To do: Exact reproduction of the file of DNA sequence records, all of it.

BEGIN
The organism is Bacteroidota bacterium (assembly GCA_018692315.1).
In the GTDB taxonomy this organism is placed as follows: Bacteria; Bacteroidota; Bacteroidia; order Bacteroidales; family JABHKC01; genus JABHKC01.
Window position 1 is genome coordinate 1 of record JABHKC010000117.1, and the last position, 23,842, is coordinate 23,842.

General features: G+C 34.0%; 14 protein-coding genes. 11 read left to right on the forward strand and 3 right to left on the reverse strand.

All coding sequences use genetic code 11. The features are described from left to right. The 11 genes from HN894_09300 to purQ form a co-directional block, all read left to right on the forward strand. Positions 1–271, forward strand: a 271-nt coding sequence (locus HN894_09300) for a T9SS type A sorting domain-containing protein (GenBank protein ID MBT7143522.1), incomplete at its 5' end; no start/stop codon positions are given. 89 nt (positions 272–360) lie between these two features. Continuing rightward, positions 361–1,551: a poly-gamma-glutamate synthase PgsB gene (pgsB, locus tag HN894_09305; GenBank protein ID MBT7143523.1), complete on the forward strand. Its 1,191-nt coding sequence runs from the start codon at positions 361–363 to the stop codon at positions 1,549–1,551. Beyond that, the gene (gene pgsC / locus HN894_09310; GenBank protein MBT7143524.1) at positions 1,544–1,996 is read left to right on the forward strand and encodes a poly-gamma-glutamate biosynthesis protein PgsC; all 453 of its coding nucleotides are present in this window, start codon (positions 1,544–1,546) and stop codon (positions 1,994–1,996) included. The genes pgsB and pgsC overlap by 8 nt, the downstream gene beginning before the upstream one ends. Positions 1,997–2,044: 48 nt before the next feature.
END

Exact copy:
The organism is Bacteroidota bacterium (assembly GCA_018692315.1).
In the GTDB taxonomy this organism is placed as follows: Bacteria; Bacteroidota; Bacteroidia; order Bacteroidales; family JABHKC01; genus JABHKC01.
Window position 1 is genome coordinate 1 of record JABHKC010000117.1, and the last position, 23,842, is coordinate 23,842.

General features: G+C 34.0%; 14 protein-coding genes. 11 read left to right on the forward strand and 3 right to left on the reverse strand.

All coding sequences use genetic code 11. The features are described from left to right. The 11 genes from HN894_09300 to purQ form a co-directional block, all read left to right on the forward strand. Positions 1–271, forward strand: a 271-nt coding sequence (locus HN894_09300) for a T9SS type A sorting domain-containing protein (GenBank protein ID MBT7143522.1), incomplete at its 5' end; no start/stop codon positions are given. 89 nt (positions 272–360) lie between these two features. Continuing rightward, positions 361–1,551: a poly-gamma-glutamate synthase PgsB gene (pgsB, locus tag HN894_09305; GenBank protein ID MBT7143523.1), complete on the forward strand. Its 1,191-nt coding sequence runs from the start codon at positions 361–363 to the stop codon at positions 1,549–1,551. Beyond that, the gene (gene pgsC / locus HN894_09310; GenBank protein MBT7143524.1) at positions 1,544–1,996 is read left to right on the forward strand and encodes a poly-gamma-glutamate biosynthesis protein PgsC; all 453 of its coding nucleotides are present in this window, start codon (positions 1,544–1,546) and stop codon (positions 1,994–1,996) included. The genes pgsB and pgsC overlap by 8 nt, the downstream gene beginning before the upstream one ends. Positions 1,997–2,044: 48 nt before the next feature.